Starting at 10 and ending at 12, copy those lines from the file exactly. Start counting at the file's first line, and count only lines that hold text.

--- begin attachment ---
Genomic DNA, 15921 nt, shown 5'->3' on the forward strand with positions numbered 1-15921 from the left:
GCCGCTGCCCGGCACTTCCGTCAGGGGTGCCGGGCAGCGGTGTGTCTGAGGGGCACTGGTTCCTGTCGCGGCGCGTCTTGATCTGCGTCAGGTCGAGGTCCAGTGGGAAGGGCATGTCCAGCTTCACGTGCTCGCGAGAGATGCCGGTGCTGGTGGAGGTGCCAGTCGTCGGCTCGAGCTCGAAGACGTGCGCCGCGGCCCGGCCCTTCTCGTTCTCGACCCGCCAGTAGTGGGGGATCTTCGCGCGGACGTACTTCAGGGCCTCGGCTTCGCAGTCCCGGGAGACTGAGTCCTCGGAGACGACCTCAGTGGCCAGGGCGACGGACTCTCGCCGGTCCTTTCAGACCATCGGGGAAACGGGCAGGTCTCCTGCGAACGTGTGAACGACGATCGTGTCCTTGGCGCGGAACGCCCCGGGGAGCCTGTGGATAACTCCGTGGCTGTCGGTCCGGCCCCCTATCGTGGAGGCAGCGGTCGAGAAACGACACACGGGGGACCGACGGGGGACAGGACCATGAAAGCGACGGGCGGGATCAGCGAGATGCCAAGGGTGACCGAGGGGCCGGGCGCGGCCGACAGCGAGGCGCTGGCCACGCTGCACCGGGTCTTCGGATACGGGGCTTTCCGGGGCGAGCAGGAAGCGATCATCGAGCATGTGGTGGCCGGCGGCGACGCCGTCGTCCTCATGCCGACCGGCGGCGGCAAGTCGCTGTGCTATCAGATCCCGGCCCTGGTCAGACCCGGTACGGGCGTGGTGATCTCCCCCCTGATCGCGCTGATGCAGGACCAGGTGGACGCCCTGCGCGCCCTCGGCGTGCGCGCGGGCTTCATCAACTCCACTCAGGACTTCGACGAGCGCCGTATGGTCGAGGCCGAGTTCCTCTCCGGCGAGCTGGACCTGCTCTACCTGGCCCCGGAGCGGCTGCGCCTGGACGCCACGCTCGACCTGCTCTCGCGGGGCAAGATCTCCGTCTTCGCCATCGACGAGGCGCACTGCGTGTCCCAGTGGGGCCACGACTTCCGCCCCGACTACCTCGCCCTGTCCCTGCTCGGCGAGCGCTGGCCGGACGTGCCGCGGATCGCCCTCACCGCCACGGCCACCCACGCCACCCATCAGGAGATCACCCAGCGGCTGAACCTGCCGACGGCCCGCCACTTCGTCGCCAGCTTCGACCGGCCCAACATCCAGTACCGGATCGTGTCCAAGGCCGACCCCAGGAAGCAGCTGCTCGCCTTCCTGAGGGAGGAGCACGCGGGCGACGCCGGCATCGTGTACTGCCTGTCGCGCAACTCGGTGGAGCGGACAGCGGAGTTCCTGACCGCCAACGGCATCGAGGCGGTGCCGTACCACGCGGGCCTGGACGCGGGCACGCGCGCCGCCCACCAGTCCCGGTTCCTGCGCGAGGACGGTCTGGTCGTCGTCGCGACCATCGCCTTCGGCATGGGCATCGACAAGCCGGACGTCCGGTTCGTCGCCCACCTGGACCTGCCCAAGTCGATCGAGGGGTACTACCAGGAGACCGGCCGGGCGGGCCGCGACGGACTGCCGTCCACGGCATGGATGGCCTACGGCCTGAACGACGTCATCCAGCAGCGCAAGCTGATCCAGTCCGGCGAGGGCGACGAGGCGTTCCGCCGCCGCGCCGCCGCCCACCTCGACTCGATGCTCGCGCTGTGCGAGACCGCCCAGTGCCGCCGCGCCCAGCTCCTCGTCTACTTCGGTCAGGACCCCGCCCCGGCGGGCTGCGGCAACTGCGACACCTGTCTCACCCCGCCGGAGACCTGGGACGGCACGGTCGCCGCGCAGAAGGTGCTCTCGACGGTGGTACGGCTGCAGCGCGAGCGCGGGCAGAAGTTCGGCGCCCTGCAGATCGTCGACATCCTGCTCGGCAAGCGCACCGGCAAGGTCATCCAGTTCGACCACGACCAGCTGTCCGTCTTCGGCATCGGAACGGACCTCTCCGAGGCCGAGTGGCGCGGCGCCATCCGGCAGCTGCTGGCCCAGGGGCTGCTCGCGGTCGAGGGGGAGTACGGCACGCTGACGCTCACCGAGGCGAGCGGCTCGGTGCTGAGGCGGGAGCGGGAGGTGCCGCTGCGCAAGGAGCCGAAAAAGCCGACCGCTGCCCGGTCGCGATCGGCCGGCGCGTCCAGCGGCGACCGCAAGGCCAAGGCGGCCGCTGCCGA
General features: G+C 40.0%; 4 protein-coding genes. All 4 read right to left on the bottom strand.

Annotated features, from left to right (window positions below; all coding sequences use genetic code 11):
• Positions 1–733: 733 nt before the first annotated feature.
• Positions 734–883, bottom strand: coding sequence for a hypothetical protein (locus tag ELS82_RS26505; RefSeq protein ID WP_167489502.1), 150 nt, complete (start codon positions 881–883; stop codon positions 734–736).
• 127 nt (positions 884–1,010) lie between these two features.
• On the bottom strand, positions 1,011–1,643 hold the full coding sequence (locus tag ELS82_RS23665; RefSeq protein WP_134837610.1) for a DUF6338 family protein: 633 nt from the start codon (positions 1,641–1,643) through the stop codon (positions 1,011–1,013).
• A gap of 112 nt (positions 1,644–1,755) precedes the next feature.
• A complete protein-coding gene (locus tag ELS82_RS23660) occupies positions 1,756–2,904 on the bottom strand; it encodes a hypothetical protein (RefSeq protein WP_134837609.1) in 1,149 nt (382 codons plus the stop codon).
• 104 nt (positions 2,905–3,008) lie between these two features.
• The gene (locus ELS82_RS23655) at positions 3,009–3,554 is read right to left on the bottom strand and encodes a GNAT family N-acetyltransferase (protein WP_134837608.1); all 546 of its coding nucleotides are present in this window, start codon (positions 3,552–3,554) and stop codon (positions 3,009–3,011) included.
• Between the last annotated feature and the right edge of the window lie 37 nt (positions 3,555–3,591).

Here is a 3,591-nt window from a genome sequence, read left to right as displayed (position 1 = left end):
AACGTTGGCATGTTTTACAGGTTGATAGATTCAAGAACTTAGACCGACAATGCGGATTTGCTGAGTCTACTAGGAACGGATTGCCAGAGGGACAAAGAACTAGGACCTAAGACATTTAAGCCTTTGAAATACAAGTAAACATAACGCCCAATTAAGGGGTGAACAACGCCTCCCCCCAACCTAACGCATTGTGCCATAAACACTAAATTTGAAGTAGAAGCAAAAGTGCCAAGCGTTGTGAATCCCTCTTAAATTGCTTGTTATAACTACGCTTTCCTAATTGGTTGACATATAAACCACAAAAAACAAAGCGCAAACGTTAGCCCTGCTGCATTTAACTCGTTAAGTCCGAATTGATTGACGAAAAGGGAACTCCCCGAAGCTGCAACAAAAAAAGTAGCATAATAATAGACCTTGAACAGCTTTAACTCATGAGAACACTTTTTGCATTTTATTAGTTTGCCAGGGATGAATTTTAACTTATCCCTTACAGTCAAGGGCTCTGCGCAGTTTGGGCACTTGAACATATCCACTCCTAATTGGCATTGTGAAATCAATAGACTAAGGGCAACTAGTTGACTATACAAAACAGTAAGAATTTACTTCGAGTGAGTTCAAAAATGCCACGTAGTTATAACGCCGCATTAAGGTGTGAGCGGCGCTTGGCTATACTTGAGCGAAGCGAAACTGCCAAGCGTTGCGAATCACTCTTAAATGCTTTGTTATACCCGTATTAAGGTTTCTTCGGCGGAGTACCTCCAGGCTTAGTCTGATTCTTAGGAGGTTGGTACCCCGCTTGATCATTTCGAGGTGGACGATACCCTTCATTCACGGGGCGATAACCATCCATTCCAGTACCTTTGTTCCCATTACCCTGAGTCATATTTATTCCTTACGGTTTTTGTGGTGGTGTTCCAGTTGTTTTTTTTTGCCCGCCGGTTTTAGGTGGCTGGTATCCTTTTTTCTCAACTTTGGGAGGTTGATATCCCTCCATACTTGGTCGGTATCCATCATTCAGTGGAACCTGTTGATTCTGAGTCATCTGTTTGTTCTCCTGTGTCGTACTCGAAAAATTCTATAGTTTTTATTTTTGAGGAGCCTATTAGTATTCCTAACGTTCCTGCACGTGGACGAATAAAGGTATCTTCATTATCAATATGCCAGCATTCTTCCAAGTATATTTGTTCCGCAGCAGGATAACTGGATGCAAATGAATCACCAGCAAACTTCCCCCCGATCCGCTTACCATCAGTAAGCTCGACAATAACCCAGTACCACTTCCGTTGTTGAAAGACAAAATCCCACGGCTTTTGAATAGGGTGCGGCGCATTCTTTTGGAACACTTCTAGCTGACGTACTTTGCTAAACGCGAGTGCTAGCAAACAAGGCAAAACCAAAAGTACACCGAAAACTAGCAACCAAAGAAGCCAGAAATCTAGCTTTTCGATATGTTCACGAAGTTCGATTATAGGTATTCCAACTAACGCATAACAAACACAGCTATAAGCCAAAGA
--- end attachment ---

• A complete protein-coding gene (locus tag ELS82_RS23660) occupies positions 1,756–2,904 on the bottom strand; it encodes a hypothetical protein (RefSeq protein WP_134837609.1) in 1,149 nt (382 codons plus the stop codon).
• 104 nt (positions 2,905–3,008) lie between these two features.
• The gene (locus ELS82_RS23655) at positions 3,009–3,554 is read right to left on the bottom strand and encodes a GNAT family N-acetyltransferase (protein WP_134837608.1); all 546 of its coding nucleotides are present in this window, start codon (positions 3,552–3,554) and stop codon (positions 3,009–3,011) included.